- Danya Perry, Director of Equitable Economic Development and Diversity, Equity, and Inclusivity for the Raleigh Chamber (Wake County Economic Development)
- David Williams, Director of Policy Outreach for Opportunity Insights
- Kieth Cockrell, Chief Operating Officer for Bank of America
The panel discussed efforts in both communities, especially support to small businesses affected by COVID-19. Perry highlighted the Wake Forward program, which allocated $5 million in federal funds to create a relief program for local small businesses who have lost revenue due to COVID-19. The program provided loans of up to $50,000 to small businesses that are located in Wake County and have up to 100 employees. Of the $5 million in available funds, $4 million was earmarked for small businesses, and at least $1 million will support independent contractors and sole proprietors.
Beyond programs such as these, what can other communities do to help small businesses adapt and become resilient long term?
Perry mentioned the importance of not just looking at quantitative data, but also qualitative. “Do listening tours to understand the perspective of people who are affected and challenges that small businesses are dealing with,” stated Perry. By ensuring that their stories help us shape what our programs look like, we can build an ecosystem that is responsive and understands the problem at every level.
For example, in Wake, we convened a large community of minority and women owned businesses that met monthly just to understand what they are seeing and forecasting to figure out how we can build bridges and remove barriers for their success.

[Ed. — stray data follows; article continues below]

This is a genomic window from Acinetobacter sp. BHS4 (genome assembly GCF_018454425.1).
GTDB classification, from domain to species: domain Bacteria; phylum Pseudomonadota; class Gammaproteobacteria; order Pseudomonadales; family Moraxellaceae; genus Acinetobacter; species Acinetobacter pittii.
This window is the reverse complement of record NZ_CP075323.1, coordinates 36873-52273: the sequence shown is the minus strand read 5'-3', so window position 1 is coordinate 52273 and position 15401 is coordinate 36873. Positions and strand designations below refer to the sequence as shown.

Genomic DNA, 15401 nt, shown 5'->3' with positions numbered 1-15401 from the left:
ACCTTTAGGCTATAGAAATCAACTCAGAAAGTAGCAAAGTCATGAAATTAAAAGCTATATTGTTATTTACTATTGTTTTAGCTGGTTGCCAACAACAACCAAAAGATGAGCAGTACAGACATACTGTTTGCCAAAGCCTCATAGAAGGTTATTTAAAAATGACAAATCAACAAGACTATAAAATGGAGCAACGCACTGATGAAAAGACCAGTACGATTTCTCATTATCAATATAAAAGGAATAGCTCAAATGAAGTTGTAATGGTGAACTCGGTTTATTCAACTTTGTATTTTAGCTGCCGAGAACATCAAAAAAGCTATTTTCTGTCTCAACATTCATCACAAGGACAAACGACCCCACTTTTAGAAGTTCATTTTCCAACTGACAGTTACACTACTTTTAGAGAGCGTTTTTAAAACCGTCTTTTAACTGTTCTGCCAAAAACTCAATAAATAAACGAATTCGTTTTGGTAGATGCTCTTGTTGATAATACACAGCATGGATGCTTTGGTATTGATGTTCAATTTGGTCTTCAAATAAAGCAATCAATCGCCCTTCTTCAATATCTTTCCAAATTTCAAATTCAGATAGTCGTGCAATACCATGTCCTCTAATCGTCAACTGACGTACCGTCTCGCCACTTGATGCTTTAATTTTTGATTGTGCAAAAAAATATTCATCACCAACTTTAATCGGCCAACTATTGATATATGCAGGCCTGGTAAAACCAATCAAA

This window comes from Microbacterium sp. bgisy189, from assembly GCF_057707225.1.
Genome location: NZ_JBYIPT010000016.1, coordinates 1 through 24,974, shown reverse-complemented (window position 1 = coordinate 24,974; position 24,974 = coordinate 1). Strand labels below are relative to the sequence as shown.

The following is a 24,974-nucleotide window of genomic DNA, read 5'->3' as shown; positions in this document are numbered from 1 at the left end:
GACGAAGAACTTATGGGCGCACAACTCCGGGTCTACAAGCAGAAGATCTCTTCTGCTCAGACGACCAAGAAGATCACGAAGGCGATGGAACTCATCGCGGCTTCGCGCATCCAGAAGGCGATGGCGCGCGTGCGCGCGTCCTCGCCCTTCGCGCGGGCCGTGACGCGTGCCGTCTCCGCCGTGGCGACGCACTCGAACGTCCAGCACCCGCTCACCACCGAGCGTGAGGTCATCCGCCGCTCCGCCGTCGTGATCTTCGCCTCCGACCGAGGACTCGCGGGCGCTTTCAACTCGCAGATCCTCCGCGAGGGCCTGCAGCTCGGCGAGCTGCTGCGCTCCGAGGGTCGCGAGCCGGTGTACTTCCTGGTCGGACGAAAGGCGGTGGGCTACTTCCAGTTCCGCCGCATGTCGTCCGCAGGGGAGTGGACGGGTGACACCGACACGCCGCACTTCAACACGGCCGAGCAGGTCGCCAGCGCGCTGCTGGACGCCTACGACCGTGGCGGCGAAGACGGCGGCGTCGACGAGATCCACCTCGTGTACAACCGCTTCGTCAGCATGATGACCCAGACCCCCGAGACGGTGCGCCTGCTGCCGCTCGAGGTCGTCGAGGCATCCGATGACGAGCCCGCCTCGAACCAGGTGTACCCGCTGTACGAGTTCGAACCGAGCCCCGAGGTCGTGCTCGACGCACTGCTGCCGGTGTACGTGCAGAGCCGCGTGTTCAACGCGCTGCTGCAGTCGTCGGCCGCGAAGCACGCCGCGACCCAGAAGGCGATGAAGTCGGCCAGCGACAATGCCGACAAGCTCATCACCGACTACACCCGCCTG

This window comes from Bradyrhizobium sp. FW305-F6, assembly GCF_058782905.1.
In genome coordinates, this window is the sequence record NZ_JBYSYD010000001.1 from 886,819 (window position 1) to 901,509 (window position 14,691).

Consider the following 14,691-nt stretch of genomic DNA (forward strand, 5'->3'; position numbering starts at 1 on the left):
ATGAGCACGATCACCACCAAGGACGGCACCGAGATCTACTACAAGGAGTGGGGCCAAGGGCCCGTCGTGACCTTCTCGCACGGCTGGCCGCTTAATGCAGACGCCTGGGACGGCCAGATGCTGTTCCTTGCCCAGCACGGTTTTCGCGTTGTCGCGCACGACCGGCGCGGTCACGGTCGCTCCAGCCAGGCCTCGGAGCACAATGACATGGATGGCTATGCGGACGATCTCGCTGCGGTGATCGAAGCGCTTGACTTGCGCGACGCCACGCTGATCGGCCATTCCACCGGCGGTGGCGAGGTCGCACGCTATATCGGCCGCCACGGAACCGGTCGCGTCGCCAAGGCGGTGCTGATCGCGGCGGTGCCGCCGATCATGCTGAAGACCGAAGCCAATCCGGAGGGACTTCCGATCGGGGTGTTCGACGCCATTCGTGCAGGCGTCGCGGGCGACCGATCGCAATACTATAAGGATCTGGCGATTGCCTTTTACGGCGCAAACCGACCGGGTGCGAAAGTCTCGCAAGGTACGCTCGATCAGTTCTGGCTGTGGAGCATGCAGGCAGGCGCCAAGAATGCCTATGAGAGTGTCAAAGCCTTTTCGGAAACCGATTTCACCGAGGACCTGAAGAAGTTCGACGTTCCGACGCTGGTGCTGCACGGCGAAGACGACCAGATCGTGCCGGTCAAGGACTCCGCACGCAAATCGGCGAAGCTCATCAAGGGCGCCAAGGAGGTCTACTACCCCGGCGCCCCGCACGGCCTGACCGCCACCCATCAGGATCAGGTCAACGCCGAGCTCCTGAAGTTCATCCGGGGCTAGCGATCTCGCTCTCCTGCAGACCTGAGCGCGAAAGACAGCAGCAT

How do we make sure the pandemic doesn't make disparities in economic mobility even worse for low income workers?
As Williams stated, “the data shows that this pandemic is hitting us hard and hitting the most vulnerable even harder.” Additionally, “to make sure issues of economic mobility aren’t made worse by COVID-19, we need immediate action and resources, and we need to address long-term issues like housing segregation and access to education.”
In 2014, Charlotte ranked last in an analysis among America's 50 largest cities for upward economic mobility. The city responded with lots of activity, as Cockrell described. First, they looked at the data in several economic mobility factors: segregation, family structures, inequality, social capital and school systems. After studying the data, actions can be taken such as ensuring housing is affordable for employees, and creating communities that attract the type of workforce needed for economic development. Similarly in Wake County, a countywide vulnerability index was developed to identify communities of emphasis for the implementation of equity strategies.
What are the kinds of data a community should look at to find out if they have an economic mobility issue?
“Track outcomes to get the root issues,” Williams stated. This means tracking long term outcomes to find the impact of our policies, programs and communities on kids today and how that changes their life trajectory. Then create tools that can be used locally across the country. We should be using data to get to the root issues, not just looking at the surface level indicator.
The American dream is making it up the economic ladder. However, the data shows that the guarantee of prosperity has been fading across the country for decades. To ensure that everyone has access to this dream, we need to build resilient communities that promote economic mobility. As Perry said, “we need to create practices, policies, and programs to support the full participation of all residents and catalyze small businesses as part of the whole ecosystem.” Since 2018, this has been the goal for Wake County Economic Development. Equity and inclusive prosperity is a top priority for our county and region.